Accountability - You Can Care But You Must Toe The Line (Part Two)

Why I keep fighting for accountability, despite all the obstacles. Joan Corrigan  |  Wed Mar 30 2022
Accountability - You Can Care But You Must Toe The Line (Part Two)
In the second of her two-part blog, Joan talks about her deeply personal motivations for demanding accountability from the health authorities, as well as her somewhat cautious hope for change.

I drive. We hold hands. We sing. We connect. I blow raspberries on the back of her hand. She laughs. We feel free. That’s us on the back-roads of Fermanagh when I am home.

You might see us, smiling, singing Dolly Parton songs. Arney, Boho, Derrygonnelly, Garrison, Belcoo. The Ancient forests. The lakes. The thatched cottages. The stone bridges and waterfalls. Spellbinding scenes of silent beauty.

And two sisters. Getting lost on these roads. Unified on a cellular level.  These journeys are some of the most cherished moments I have in my life.  My other journeys, for accountability have been the complete antithesis of beautiful. ​

They have been so damaging to my health. Worry lines, newly grey hairs, muscles clenched and a tangible powerlessness in my bones.

The powerlessness I feel is the worst, but not for me, for my sister. I feel this strong compulsion to protect her, given my skills and her total lack of ability to defend herself.  That juxtaposition haunts me.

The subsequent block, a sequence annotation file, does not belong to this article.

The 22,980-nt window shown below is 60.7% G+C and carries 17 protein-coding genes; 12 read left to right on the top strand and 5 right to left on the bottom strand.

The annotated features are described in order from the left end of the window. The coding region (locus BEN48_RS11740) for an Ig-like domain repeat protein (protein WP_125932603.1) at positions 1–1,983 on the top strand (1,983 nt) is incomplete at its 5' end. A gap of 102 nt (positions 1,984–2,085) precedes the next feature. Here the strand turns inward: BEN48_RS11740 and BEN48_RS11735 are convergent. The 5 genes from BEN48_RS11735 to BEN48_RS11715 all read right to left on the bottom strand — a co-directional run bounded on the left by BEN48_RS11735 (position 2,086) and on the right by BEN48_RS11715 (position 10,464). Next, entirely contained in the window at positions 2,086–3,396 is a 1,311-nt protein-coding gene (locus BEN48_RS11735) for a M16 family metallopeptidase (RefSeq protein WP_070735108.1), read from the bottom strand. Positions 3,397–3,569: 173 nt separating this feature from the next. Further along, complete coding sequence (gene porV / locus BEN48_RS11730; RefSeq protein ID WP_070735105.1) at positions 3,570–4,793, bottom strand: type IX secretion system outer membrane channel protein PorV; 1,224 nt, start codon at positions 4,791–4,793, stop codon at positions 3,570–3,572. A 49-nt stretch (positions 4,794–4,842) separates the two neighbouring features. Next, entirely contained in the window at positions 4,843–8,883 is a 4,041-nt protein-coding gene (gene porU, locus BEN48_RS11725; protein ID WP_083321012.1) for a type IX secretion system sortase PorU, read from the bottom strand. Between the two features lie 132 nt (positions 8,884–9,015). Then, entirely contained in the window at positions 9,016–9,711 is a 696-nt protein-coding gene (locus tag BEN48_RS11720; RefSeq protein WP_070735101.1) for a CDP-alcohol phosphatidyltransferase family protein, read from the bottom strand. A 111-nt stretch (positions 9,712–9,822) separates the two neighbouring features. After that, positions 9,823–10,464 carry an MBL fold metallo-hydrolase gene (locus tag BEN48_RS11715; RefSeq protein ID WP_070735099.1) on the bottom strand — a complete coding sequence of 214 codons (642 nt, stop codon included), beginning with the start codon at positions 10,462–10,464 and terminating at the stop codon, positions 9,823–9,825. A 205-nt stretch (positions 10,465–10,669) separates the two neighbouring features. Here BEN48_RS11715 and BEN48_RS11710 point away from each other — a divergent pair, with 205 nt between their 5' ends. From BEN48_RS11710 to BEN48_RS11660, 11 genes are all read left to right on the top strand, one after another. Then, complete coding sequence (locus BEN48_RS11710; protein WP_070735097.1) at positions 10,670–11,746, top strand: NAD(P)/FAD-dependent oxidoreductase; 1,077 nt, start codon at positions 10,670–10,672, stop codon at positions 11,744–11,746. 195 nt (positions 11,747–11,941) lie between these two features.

What can I do? What can I do? Like I can never do enough to equal things out for the two of us.  To give her an equal playing field. And yet I simply cannot help her with this injustice.

Knowing that the funding for vital services and support which she was entitled to, but which was taken from her historically, won’t be paid back to her in the future, is a hard pill to swallow.  The unused respite over the Covid period which our family could not use, but cannot be carried into the next year.  That money too.

Whatever the sum is. The sum is not the full issue. It’s the financial abuse. The gesture. The exploiting of her weakness. The nonchalance, the indifference. The contempt flung at me, her ‘defender.

What I have learned from this system is that you can care but you must toe the line.  You can care but you must “control yourself” to fit in with the rhythm these health bodies work at and their mechanisms.  And in the process of “controlling yourself”, you lose.

You can care but you must know your limits, or rather, their limits.  You must respect the very limits, which, if crossed, would ensure things were fair, accountable and functional.

So, I ask myself, why are we collectively stopping short of these limits? Who benefits from these limits being in place?  And how can we move beyond these limits which invariably protect the institutions?

In 2021 the Department for Health consulted on policy proposals to enact a statutory Duty of Candour in NI*, one of the key recommendations arising out of the Hyponatremia-Related Deaths Inquiry.

Such a duty would create a legal responsibility for all healthcare staff and organisations to be honest when things go wrong.  This duty would not just apply to being open and honest with patients but also within organisations in their reporting adverse incidents or near misses that may have led to harm.

Based on past experience it is hard to be optimistic, however, the proposed legislation does outline where things should be heading.  This is an unpleasant journey, full of pot holes and dead ends. But we travel in hope.

* Read more about the proposed statutory Duty of Candour:

‘Public Consultation on the introduction of a statutory Duty of Candour in Northern Ireland’, August 2021

‘Call for Stormont to reject BMA and GMC stance on NI duty of candour’, September 2021

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